everyone was equal, and what could be more English than that? Hospitals would look after us when we grew ill, the welfare state would help 
when we fell on hard times, and education was the vehicle for changing one’s social position or status. These days education, that great 
equalizer, is no longer the road out of poverty but a cul-de-sac leading to a lifetime of debt. Just as things were looking so promising for the 
human race, we let so much slip through our fingers. 

Still with me? 

Back to the present day... within capitalism, or the market economy, we find ourselves in a situation where one section of society benefits at the cost of another, but has run out of commodities to exploit. The destruction of our manufacturing base, undertaken to increase profits, sets the agenda. Why pay for a chimney sweep in Chiswick, when you can get one in Asia who runs up clothing in a sweat shop between shifts? Well, the problem with this is obvious. Take away manufacturing and you subtract money from the economy, leaving less in the pockets of those at home. This means rich types getting richer by offshoring the means of production, while leaving workers with less income to spend. Throw in cheap credit and taxes, sell off social housing to make up the wage shortfalls, and the recipe for fiscal meltdown is complete. 

This brings us to our government, hell-bent on transferring public funds to private enterprise. With no manufacturing to ‘Capitalize’, the next logical step is to ‘Marketize’ the public economy.

People pay taxes to support a system of redistribution; health, social care and education for the good of all. Capitalism redistributes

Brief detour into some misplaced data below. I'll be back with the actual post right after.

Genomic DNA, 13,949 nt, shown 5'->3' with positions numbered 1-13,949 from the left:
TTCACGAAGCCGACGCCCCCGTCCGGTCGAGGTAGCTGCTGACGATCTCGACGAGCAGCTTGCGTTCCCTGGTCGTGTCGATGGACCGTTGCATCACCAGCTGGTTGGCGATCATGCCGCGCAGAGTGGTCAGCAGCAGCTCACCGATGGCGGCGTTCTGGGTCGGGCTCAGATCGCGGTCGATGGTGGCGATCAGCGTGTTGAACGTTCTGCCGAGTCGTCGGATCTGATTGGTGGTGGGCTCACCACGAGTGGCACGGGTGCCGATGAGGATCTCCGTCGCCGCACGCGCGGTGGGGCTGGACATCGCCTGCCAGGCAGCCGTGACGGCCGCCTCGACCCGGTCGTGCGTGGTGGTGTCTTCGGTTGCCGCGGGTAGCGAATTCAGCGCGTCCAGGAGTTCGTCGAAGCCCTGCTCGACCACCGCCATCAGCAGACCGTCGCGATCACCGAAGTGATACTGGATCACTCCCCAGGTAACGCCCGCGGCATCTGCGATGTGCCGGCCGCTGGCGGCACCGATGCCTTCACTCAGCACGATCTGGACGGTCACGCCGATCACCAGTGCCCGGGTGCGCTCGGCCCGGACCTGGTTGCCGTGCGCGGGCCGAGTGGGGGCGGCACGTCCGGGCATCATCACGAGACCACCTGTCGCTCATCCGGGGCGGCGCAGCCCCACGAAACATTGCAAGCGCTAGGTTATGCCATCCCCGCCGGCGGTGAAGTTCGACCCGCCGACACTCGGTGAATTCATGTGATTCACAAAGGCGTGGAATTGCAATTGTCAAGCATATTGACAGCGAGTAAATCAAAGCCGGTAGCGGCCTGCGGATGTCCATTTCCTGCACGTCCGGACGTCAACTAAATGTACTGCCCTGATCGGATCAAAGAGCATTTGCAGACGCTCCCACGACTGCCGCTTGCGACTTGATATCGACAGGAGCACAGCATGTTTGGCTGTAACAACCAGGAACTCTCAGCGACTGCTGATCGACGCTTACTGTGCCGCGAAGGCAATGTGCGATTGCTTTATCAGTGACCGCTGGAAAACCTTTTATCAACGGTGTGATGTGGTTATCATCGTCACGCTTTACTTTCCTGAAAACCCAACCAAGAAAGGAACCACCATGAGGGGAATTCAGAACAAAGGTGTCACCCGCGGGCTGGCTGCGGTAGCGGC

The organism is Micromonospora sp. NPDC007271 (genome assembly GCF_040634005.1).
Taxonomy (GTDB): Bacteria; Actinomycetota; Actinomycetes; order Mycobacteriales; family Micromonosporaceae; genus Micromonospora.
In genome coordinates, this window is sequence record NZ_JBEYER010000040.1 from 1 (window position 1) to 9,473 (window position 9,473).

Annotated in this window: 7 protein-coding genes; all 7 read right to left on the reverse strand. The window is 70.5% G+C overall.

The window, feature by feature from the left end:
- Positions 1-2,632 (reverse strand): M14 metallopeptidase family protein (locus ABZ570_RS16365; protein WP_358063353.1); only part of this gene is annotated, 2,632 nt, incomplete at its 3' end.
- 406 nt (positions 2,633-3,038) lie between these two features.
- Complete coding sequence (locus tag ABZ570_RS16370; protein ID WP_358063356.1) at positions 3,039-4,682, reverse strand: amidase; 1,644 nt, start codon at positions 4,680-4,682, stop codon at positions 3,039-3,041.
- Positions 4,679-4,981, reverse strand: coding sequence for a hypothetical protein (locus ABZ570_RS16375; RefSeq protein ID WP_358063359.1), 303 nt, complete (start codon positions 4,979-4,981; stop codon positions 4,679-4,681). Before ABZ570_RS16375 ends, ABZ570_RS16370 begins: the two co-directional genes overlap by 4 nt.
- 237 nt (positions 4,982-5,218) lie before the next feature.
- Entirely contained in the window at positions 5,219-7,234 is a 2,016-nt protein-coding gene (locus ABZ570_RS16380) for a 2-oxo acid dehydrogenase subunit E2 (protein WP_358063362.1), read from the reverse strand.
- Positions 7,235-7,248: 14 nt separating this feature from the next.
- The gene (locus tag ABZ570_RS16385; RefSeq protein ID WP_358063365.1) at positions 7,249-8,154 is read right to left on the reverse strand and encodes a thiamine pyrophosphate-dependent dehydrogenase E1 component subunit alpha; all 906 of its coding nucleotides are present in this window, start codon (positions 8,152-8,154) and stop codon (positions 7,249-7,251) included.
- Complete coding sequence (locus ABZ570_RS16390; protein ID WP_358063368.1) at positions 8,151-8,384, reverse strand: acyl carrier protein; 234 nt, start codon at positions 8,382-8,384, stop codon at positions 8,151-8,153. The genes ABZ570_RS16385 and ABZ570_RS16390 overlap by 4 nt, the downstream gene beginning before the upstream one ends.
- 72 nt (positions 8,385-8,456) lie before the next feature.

wealth to an elite few, maximizing their profits by reducing staffing levels and rates of pay under the (false) guise of benefitting us all.
Obviously the system is unable to sustain this level of greed, resulting in boom and bust cycles. Capitalism and the market
economy, by its very nature, has no alternative but to constantly rebalance the terms of engagement in its own favour. Hence the
Greek bailout debacle, and constantly shifting deadlines to cough up interest on debts.

We could assume that access to knowledge has sneakily returned to the Dickensian preserve of those who can afford it; the
wealthy elite. Information becomes no more than a (sadly lacking) great expectation, masking the real reason for the shift. This is all
about greed. As television spews out a diet of rose-tinted Dickensian hardship, in the real world that gap between the haves and the
have nots grows greater every day, the old 99% versus 1% argument. This is Capitalism’s effect. 

So health care provision is handed over to a market economy where the bottom line is decided by shareholders rather than patients. Look to America and see where we are headed, with health insurance and the provision of affordable care for all.  Meanwhile limiting house building creates a shortage, property prices are inflated due to the high demand, cheap lending floods the market, resulting in a property bubble. Remove the cheap loans to suppress the housing market and the rental market increases. Whatever happens, the rich make a profit at the poor’s expense. 

Throughout we continue to perversely cling to the notion of the sun never setting on our Empire; that Britain retains a place at the